Place-Keeping: Open Space Management in Practice
Place-Keeping :presents the latest research and practice on place-keeping –: that is, the long-term management of public and private open spaces –: from around Europe and the rest of the world. There has long been a focus in urban landscape planning and urban design on the creation of high-quality public spaces, or place-making. This is supported by a growing body of research which shows how high-quality public spaces are economically and socially beneficial for local communities and contribute positively to residents’: quality of life and wellbeing.
However, while large amounts of capital are spent on the creation of open spaces, little thought is given to, and insufficient resources made available for, the long-term maintenance and management of public spaces, or place-keeping. Without place-keeping, public spaces can fall into a downward spiral of disrepair where anti-social behaviour can emerge and residents may feel unsafe and choose to use other spaces. The economic and social costs of restoring such spaces can therefore be considerable where place-keeping does not occur.
Place-Keeping also provides an accessible presentation of the outputs of a major European Union-funded project MP4: Making Places Profitable, Public and Private Open Spaces which further extends the knowledge and debate on long-term management of public and private spaces. It will be an invaluable resource for students, academics and practitioners seeking critical but practical guidance on the long-term management of public and private spaces in a range of contexts.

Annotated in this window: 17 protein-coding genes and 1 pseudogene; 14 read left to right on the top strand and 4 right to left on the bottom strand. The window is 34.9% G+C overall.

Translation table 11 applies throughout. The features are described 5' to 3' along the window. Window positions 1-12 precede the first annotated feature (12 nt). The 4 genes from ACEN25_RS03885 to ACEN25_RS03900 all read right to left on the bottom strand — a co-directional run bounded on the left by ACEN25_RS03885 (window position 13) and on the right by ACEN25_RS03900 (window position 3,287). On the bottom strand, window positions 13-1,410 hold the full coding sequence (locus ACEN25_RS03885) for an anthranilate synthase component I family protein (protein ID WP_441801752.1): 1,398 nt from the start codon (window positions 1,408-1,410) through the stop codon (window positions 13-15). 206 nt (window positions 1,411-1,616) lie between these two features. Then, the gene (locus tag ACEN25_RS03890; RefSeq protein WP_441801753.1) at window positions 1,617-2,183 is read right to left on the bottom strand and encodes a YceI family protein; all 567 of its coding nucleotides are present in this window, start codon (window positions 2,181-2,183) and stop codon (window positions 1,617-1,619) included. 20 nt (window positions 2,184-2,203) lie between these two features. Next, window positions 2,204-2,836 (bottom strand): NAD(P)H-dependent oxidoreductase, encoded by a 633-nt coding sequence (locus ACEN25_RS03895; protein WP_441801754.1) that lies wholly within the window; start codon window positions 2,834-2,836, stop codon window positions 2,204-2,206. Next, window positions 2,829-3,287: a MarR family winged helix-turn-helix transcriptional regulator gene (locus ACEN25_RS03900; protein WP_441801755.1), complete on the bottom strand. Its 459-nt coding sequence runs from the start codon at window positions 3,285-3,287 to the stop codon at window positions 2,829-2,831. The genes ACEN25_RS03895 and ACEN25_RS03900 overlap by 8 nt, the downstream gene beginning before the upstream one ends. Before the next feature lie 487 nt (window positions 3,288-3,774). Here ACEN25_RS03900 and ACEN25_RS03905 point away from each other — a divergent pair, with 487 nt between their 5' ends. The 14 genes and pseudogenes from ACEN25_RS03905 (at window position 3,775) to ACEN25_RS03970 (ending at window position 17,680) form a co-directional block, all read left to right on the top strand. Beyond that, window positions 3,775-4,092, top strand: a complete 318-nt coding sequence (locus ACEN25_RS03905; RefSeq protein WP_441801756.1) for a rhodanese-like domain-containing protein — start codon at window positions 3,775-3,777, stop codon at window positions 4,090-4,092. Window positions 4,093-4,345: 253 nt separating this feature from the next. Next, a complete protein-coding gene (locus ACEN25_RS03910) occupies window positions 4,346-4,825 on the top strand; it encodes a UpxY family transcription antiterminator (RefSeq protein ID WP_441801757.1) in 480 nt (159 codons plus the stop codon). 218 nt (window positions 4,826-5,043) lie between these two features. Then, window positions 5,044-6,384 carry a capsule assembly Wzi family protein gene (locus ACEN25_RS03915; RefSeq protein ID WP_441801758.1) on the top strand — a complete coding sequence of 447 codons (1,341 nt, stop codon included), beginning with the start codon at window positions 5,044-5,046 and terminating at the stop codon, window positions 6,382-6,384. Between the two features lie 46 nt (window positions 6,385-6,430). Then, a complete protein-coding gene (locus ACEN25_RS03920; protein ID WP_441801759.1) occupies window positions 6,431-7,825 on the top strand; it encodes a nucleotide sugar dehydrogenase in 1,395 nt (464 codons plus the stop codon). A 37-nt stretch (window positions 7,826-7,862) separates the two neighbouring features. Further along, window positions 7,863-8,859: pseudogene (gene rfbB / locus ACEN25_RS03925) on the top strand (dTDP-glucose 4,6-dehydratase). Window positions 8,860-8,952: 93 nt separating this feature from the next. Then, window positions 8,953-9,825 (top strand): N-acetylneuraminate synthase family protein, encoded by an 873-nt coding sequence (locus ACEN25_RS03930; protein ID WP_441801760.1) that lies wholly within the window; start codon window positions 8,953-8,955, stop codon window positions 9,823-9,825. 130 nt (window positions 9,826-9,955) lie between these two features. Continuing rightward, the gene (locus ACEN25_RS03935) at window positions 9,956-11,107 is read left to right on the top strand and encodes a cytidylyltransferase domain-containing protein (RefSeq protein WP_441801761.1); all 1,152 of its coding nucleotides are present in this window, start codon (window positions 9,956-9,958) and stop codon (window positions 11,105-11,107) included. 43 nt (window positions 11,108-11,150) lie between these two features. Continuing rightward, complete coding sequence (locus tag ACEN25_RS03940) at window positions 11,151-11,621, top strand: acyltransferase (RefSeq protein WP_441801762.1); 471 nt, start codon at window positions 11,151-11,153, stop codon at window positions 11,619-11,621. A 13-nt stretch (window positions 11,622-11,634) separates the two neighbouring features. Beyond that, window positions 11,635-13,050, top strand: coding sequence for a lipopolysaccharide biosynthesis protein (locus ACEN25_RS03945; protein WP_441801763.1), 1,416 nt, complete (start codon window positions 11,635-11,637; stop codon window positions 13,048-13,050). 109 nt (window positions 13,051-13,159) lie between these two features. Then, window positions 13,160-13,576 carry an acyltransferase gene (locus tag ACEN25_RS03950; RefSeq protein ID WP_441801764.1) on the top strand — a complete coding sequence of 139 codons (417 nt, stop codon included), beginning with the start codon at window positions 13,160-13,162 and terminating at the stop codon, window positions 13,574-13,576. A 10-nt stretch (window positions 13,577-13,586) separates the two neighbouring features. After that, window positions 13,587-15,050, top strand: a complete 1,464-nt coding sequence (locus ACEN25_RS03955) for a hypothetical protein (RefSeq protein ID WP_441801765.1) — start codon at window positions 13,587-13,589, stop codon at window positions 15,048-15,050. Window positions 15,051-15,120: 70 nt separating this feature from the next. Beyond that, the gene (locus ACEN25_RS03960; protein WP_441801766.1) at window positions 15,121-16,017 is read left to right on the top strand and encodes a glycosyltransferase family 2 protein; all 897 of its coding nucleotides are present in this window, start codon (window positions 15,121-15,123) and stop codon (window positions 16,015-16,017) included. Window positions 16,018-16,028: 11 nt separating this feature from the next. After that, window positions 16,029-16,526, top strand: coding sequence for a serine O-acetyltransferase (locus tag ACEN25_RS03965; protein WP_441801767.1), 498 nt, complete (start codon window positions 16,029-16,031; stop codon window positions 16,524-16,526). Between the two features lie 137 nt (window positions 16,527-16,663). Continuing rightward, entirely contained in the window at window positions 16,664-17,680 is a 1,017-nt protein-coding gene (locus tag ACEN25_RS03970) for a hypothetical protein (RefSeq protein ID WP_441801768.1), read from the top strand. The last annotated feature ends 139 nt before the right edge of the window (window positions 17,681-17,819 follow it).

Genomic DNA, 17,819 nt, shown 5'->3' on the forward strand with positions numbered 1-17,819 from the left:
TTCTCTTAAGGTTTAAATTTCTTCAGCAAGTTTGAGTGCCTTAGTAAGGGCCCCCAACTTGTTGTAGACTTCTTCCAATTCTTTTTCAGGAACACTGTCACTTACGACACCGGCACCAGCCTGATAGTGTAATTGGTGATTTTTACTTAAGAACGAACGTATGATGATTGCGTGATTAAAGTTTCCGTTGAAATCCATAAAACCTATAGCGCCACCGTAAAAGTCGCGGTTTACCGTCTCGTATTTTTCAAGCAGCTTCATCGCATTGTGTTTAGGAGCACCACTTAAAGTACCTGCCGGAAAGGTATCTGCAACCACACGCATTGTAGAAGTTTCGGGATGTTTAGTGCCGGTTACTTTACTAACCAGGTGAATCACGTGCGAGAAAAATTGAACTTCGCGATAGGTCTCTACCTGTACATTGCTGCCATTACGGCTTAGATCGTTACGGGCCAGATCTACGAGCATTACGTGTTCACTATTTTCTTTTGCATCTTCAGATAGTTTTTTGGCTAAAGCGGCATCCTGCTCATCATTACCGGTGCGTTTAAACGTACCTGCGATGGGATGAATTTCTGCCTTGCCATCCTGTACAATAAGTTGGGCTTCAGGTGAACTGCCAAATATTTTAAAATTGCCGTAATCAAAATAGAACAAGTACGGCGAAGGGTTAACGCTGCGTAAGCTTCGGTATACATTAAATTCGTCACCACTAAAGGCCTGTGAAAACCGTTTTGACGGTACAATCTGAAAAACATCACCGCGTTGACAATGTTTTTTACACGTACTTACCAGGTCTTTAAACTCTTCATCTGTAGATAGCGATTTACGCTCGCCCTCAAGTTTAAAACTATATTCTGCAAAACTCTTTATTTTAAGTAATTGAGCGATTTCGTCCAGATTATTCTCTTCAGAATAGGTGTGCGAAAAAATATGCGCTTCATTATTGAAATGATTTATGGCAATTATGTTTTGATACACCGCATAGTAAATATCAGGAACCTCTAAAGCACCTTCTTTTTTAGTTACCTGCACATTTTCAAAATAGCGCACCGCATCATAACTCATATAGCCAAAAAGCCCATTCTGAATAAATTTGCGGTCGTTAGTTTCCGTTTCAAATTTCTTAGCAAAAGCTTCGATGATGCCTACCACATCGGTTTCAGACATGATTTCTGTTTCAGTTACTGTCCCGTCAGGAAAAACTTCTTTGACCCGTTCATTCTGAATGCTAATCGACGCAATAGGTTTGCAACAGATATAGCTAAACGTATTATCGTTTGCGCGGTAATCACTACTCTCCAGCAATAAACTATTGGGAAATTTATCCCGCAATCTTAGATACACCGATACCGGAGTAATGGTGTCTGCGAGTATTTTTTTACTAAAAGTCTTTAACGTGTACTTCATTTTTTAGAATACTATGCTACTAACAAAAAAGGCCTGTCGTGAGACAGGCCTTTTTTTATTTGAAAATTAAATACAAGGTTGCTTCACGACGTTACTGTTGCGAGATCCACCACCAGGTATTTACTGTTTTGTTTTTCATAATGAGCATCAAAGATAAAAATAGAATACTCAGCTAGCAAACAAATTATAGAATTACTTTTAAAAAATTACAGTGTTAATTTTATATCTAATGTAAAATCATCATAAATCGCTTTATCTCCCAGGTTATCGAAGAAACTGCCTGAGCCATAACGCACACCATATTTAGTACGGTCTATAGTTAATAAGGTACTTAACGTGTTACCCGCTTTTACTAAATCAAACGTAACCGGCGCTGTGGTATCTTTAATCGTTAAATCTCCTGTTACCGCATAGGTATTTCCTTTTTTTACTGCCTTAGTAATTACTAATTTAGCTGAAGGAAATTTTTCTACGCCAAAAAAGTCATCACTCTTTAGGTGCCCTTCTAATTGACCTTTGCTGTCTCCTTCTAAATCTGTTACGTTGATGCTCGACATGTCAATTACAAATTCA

*An electronic version of a printed book that can be read on a computer or handheld device designed specifically for this purpose.
Formats for this Ebook
|Required Software||Any PDF Reader, Apple Preview|
|Supported Devices||Windows PC/PocketPC, Mac OS, Linux OS, Apple iPhone/iPod Touch.|
|# of Devices||Unlimited|
|Flowing Text / Pages||Pages|
- PDF | 232 pages
- Nicola Dempsey (Editor), Harry Smith (Editor), Mel Burton (Editor)
- Routledge (13 Mar. 2014)
- Art, Architecture Photography
|The message text*:|
The historie of Henry the Fourth vvith the battell of Shrewesbury, betweene the King, and Lord Henry Percy, surnamed Henry Hotspur of the north. With ... corrected, by William Shake-speare. (1632)
Digital Youth: Emerging Literacies on the World Wide Web (New Directions in Computers and Composition)